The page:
The Misconceptions Around Flash Orders
Several weeks ago, on July 7th, I distributed a newsletter detailing potential issues that could arise with the order handling functionality called “BOLT’, “Flash”, or “ELP”, depending on which market you are referencing. In case you didn’t see it already, the full text of that newsletter is on our website.
Even before my July 7th newsletter, we actively voiced concerns, publicly and repeatedly, about this functionality. I sat on the SIFMA market structure conference Exchange Panel in June and detailed these same concerns to the other panelists and the audience of market participants and industry media. Two weeks later I sat on another panel at the Sandler O’Neill conference and detailed the same points again.
To be absolutely clear – BATS would support a ban on flashed orders based on the rational concerns listed in our July 7th newsletter. If a ban would relieve pressure and give our industry the pause necessary to review and reconsider flashed order functionality, then let’s collectively go that route. Nasdaq, DirectEdge, CBSX … are you open to a coordinated approach to withdrawing flashed orders? We are.
Misstatement 1: Flashed orders create unique front-running opportunities.
Our response: BATS BOLT orders do not create unique front-running opportunities.
Longer explanation: We think it is disingenuous to suggest that orders that are widely published to an exchange’s full membership, distributed to several market data vendors, and even displayed in real time on several mainstream financial websites, could create meaningful front-running opportunities. That said, we recognize that illegal front-running can occur in a variety of contexts, and nothing about BOLT orders raises unique issues in this regard. Importantly, exchanges and member firms have the responsibility to detect, and take enforcement action against, illegal front-running, regardless of the context in which it occurs.Misstatement 2: Flashed orders are used solely by high speed trading firms.
Our response: BATS BOLT orders are used by a wide variety of firms. Longer explanation: The types of customers using this functionality are broad and encompass all kinds of firms, from retail brokers, to institutional participants, to proprietary trading firms, to automated market makers, to agency brokers, and so on. There is no single profile that describes firms that are using the functionality.Misstatement 3: Flashed orders disadvantage retail investors. Our response: BATS BOLT orders benefit traders and investors, including retail investors.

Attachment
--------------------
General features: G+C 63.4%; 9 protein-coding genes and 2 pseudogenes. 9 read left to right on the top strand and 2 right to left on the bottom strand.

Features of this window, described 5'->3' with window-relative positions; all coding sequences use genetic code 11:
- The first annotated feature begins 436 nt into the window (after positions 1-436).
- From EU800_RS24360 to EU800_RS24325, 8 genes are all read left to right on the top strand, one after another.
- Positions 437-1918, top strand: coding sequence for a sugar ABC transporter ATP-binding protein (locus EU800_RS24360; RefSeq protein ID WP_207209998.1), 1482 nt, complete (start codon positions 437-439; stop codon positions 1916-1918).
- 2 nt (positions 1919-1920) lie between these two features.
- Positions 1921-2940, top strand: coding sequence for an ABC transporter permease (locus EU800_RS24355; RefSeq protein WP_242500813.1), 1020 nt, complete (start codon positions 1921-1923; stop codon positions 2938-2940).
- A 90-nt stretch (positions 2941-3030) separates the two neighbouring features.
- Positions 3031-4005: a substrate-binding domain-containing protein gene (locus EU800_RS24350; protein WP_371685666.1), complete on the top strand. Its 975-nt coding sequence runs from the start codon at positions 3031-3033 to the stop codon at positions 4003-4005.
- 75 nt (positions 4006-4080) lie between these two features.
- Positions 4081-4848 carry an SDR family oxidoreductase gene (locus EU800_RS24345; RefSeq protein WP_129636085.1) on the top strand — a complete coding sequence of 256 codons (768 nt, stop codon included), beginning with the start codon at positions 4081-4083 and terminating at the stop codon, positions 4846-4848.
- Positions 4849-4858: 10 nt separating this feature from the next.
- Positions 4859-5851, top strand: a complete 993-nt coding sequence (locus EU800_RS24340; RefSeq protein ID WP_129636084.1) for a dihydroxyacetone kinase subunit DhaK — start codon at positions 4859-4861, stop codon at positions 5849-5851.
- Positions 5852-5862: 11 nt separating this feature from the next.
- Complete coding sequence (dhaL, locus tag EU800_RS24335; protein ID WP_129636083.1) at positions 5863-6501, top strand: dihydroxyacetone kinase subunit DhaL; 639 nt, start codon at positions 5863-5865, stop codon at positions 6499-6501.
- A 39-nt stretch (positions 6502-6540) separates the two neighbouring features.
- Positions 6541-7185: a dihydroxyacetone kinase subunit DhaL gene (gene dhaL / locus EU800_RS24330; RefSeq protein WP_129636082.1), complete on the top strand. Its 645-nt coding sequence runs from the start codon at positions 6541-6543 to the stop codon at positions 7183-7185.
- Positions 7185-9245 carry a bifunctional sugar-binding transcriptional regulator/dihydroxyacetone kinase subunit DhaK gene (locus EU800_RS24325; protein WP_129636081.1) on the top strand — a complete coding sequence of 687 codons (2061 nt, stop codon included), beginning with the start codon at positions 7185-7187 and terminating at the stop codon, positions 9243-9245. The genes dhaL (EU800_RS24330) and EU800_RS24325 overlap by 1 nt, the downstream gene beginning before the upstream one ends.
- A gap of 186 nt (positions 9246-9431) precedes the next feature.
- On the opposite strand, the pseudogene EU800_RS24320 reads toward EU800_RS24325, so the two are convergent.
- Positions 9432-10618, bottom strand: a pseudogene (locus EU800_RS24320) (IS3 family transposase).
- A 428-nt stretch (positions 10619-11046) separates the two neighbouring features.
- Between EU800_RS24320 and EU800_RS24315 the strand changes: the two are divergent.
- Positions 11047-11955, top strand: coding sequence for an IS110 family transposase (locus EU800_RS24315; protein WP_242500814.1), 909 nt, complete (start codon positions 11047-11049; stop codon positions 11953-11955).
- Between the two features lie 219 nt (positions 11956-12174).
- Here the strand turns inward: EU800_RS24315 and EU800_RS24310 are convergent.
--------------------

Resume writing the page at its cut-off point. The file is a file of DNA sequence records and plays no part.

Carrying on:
Longer explanation: Flashed orders typically provide price improvement to investors who execute against them. While orders are being flashed, they are effectively compressing the spread between the bid and ask down to zero. Normally the spread for any security is bound by a minimum 1 penny increment between the bid and ask. For example, stock XYZ might be quoted in the national market as $23.10 bid x $23.11 offered. A BOLT enabled order first executes against all available bids (or offers) at BATS and then is disseminated to all BATS members as a quote one penny better than was available before the order came in. In the previous example, an order to buy at $23.11 would execute against all available orders on BATS to sell at $23.11, and when the book has been totally cleared, the remainder of that order is published as a (better priced) bid at $23.11. Market participants, retail investors included, are then able to benefit from executions against these flashed orders and receive the price improvement they offer.Misstatement 4: Exchanges intended to flash quotes solely to their own members. Our response: BATS actually prefers to disseminate BOLT orders publicly.